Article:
Once our curator defines the “story” and the artists she’d like to feature, we begin researching their lives and work. We look for books, articles, and galleries that have featured the artists, as well as information on interpretations of and influences on their art. The curator chooses specific works of art and we contact galleries and private owners to request loans. Art loans are a major component of our work here. The visual arts spaces in the Moss Arts Center are galleries, not dedicated museum spaces–meaning we do not house a collection of works like other institutions (Richmond’s Virginia Museum of Fine Art and Roanoke’s Taubman Museum of Art are some nearby institutions with great collections), but rather we borrow art from other parties.
Exhibiting works on loan is a tremendous responsibility, whether it’s work from a well-known artist or from local school children. Throughout the exhibition, including the time during which work is unpacked, hung, or repacked for shipping, we are the caretakers of irreplaceable objects. While the center is insured, the ethical and–at times–emotional pressure to protect such beautiful things weighs heavily on the staff. But with this pressure also comes great joy. I tell friends that working in a gallery is like having Christmas or a birthday over and over, all year long. The work arrives and we “unwrap” it, oohing and ahhhing over each piece. We then work tirelessly for days to paint and prepare the gallery spaces, arrange and hang the work, and then meticulously clean and fine-tune until the final exhibition looks pristine and effortless. I can tell you from firsthand experience—a lot of work goes into these shows.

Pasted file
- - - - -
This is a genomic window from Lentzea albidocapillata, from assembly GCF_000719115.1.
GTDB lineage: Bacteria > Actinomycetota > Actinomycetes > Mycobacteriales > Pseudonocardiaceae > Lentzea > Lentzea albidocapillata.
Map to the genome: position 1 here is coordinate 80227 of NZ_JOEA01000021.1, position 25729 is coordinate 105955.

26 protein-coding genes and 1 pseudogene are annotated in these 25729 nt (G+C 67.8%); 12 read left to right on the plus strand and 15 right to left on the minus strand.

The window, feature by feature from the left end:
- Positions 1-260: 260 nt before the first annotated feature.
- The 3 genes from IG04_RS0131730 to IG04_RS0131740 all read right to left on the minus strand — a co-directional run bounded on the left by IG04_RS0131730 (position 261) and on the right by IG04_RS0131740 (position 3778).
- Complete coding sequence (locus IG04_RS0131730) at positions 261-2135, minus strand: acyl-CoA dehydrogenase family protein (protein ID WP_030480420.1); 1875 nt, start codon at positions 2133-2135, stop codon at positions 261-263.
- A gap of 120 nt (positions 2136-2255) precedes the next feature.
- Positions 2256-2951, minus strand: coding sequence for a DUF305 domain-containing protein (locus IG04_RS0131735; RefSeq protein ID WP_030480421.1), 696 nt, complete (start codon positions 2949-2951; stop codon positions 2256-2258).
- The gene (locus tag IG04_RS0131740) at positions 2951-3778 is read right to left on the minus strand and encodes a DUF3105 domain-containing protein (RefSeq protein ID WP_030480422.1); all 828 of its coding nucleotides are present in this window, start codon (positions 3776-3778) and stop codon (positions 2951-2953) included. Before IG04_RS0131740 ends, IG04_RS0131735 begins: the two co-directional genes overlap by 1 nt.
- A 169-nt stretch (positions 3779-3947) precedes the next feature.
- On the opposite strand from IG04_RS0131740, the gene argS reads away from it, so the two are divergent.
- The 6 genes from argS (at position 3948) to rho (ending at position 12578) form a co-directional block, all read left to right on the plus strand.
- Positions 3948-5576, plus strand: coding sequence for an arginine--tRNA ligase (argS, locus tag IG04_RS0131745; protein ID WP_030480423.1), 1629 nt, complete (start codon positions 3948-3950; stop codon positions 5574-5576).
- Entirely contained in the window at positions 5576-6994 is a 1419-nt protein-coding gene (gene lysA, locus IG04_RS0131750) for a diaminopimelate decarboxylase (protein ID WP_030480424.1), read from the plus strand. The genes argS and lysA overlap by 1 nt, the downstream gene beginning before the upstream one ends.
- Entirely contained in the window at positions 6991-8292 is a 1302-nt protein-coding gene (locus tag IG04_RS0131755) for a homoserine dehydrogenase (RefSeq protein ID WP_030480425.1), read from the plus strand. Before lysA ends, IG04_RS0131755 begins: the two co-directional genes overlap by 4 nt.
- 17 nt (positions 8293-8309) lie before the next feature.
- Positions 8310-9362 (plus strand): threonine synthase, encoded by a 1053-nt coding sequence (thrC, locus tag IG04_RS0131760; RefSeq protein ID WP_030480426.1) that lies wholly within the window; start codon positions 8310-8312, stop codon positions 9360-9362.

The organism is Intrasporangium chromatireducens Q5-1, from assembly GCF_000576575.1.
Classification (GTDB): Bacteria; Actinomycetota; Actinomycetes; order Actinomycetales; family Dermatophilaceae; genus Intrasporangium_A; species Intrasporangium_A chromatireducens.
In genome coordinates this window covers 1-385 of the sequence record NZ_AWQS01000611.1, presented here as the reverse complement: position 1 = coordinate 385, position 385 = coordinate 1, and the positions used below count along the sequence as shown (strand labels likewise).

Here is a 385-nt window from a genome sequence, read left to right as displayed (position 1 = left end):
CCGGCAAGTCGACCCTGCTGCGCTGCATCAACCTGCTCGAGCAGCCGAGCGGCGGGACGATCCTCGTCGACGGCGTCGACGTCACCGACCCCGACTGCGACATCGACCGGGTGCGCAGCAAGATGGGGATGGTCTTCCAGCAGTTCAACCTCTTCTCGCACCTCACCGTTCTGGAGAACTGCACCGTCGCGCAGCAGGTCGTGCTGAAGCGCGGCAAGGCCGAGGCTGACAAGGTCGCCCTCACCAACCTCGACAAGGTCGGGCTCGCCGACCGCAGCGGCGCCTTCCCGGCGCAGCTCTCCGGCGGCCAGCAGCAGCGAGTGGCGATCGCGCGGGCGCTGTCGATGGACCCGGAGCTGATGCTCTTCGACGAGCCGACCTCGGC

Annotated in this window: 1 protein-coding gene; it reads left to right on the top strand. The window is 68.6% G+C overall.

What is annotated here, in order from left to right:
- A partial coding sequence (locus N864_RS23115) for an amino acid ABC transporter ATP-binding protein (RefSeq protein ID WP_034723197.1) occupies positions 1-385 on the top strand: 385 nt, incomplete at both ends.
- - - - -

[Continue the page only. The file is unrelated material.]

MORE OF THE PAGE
Nothing compares to the moment a show opens to the public. While we’ve worked on it for months in advance and stared at it for days as we straightened paintings, patched holes and hung labels, there is something very special about sharing it with our visitors. People begin to see the story told by each artist as interpreted by our curator, then further interpreted by the exhibition design, including paint colors, lighting, and arrangement, and finally (and most importantly), visitors help create a new story with their own interpretations and reactions to the work. Amazing.
Then, much like Christmas or a party, the time comes to pack everything away. It is always bittersweet, saying goodbye to beautiful things, but as the walls once again become bare and white, you become anxious for the next show. Strangely enough, an empty gallery can be almost as inspiring as a full one—it is a magical space. I think of the Room of Requirement in the Harry Potter novels–an enchanted space that, with thought and focus, will become what it wants and needs to be. It’s remarkable what our galleries can do.
As we prepare for Evolving Geometries: Line, Form and Color (which opens Sept. 25 and, as of today, includes booking travel arrangements for visiting artists and designing our gallery brochure), we hope you’ll visit us for Collegiate Legacy: Emeritus Faculty Exhibition, presented by the College of Architecture and Urban Studies (CAUS) to celebrate their 50th anniversary, on view from August 21 through September 14.
Want to know more about how we create our visual arts exhibitions? Follow the Center for the Arts on Twitter (@artscenteratvt) for information on #AskaCurator Day, September 17.